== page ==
EU Grains: Paris Wheat Losing Its Premium Over London Market

19/09/14 -- EU grains closed lower across the board, with London and Paris wheat sliding to levels not seen since July 2010, and corn to its worst since June of that year.

The day ended with Nov 14 London wheat down GBP1.45/tonne to GBP111.55/tonne, Nov 14 Paris wheat closed EUR5.50/tonne lower at EUR153.50/tonne, Nov 14 Paris corn was down EUR2.75/tonne to EUR137.00/tonne, whilst Nov 14 Paris rapeseed was EUR4.75/tonne easier at EUR318.25/tonne.

For the week that puts Nov 14 London wheat down a relatively modest GBP1.10/tonne compared to the EUR9.25/tonne loss suffered by Nov 14 Paris wheat. Nov 14 Paris corn was down EUR3.25/tonne versus last Friday, whilst Nov 14 Paris rapeseed was EUR2.75/tonne easier.

The pound rose to 1.28 against the euro following the announcement that Scotland had voted 55:45 in favour of staying in the Union, although it gave up all of those gains later in the day, it was still higher for the week.

Paris wheat simply took a pasting, although it's difficult to put a specific reason to why, even if Chicago wheat also crashed to 4-year lows of it's own. Maybe the recent furore over the vague and variable nature of the contract quality requirements had something to do with it. Why should what is little better than feed wheat command such a premium as it recently has? Maybe some are aiming to simply make delivery of lower grade wheat (the supply of which far outstrips demand anywhere else) against the contract - assuming that there is actually some room in the silos of Rouen by then. If there isn't, then nobody really knows what will happen.

A month ago Paris wheat was commanding an EUR21.50/tonne premium to London feed wheat, tonight that differential has fallen to EUR12/tonne.

Or perhaps it was simply the realisation that much of this French wheat simply has to be sold, regardless of what price can be achieved for it (as with this week's GASC tender), to make room for the impending record large corn crop that's about to start coming in?

Late in the afternoon FranceAgriMer said that harvesting of that hadn't started as of Monday. They did however increase the proportion of the crop rated good to very good by one percentage point from a week ago to a large looking 86% versus only 55% this time last year.

There's a similar situation brewing in the States, with words like "phenomenal" and "bewildering" and "stellar" being used to describe early US corn and soybean yields.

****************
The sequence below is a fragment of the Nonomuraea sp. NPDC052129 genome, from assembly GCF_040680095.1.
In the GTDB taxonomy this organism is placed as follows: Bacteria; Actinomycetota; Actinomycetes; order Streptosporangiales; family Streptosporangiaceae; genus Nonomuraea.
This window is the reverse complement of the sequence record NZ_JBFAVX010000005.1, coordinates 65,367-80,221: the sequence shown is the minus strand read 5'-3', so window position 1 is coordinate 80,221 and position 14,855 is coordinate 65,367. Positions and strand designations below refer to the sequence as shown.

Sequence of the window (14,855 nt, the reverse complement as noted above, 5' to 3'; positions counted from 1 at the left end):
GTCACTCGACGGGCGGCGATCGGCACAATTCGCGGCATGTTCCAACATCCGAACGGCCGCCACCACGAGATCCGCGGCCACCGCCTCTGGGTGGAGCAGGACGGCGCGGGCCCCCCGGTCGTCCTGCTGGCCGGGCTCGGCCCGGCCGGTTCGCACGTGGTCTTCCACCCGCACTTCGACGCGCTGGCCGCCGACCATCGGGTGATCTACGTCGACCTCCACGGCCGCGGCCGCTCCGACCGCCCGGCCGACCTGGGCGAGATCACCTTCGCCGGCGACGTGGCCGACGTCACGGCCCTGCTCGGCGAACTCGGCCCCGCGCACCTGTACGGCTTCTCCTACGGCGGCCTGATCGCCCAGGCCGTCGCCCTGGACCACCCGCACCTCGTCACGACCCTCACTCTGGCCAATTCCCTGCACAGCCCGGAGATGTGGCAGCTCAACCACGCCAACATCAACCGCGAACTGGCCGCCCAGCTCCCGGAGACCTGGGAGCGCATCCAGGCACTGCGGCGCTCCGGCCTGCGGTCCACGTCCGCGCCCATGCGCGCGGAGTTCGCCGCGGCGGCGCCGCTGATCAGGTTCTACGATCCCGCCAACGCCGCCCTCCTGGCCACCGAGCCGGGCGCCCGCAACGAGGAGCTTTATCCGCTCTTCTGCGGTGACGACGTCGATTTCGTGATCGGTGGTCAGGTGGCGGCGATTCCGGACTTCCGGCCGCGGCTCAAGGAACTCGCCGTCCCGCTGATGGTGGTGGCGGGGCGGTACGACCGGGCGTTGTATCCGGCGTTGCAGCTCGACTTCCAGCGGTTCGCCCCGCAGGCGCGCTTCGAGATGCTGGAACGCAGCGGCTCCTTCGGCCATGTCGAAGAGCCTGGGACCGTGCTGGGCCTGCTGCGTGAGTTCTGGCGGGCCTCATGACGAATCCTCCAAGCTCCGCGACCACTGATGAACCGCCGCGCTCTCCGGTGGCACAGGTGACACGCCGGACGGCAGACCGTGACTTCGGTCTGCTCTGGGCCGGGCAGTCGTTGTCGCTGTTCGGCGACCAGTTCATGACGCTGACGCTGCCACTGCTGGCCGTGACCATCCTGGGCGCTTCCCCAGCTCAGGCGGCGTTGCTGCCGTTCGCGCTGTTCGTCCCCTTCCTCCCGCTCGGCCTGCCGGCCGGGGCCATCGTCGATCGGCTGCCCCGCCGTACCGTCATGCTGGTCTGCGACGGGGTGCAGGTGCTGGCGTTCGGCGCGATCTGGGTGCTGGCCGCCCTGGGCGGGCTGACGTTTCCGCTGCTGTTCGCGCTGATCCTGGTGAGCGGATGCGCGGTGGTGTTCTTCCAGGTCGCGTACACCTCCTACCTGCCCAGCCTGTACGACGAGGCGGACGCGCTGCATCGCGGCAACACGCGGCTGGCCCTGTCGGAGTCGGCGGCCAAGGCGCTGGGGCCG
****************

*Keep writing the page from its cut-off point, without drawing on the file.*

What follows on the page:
The oft asked "how low can it go" question is still doing the rounds. In the case of Chicago corn some are now suggesting that a fall below $3/bu could be on the cards before too long. The next support level for London wheat is GBP110/tonne, and if that breaks then we are then looking at GBP100/tonne.

Meanwhile the 6 week long "sideways" pattern that existed in Paris wheat, as support at EUR170/tonne held, already seems like a distant memory. The market has quickly plunged a further EUR16.50/tonne, almost 10%, since that level was first breached just 10 days ago.

The Russian grain harvest rumbles on, if something that big can rumble. That now stands at 88.6 MMT off 72.6% of plan, with average yields up 17.5% at 2.62 MT/ha. Wheat currently accounts for 53.8 MMT of that total, off 73.2% of plan. Barley adds a further 19.6 MMT, off 85.3%, and corn 2.8 MMT, off 20.7%.

Winter plantings in Russia for the 2015 harvest are already well advanced, at 56.2% complete on 9.3 million hectares, up from only 5.6 million ha a year ago at this time. Note though that has been sown has largely gone into dry seed beds, especially in the Southern District. That sadly is only a very small crumb of comfort to the bulls. The forecast for the region is much wetter than normal across the next 15 days.

Ukraine meanwhile has now harvested 12% of it's planned 2014 corn area, producing a crop of 2.4 MMT to date. If this is marketed in the same desperate manner as they have been doing with wheat, barley and rapeseed (and it probably will be), then that doesn't bode well for prices in the coming months - especially with a record large EU crop also on the way.

The Ukraine Ministry said that the country had exported 7.2 MMT of grain so far this season, including 4.12 MMT of wheat and 2.55 MMT of barley. The latter figure now surpasses the USDA forecast for the entire season after just 2 1/2 months of it.

Brussels said that they'd issued 505 TMT of soft wheat export licences this past week, taking the season to date total to 5.8 MMT. That's 100 TMT more than at this time last year, which is good, even if prices have needed to be cut to get the sales away. Don't forget that the USDA currently expects EU wheat exports to fall more than 18% this year versus 2013/14.

On the flip side of the coin, cumulative EU corn import licences have now been granted for 2.1 MMT, more than double the 911 TMT issued this time last season.

UK customs data released yesterday showed that the UK imported over 194 TMT of wheat and more than 100 TMT of corn in July - the first month of the new marketing year.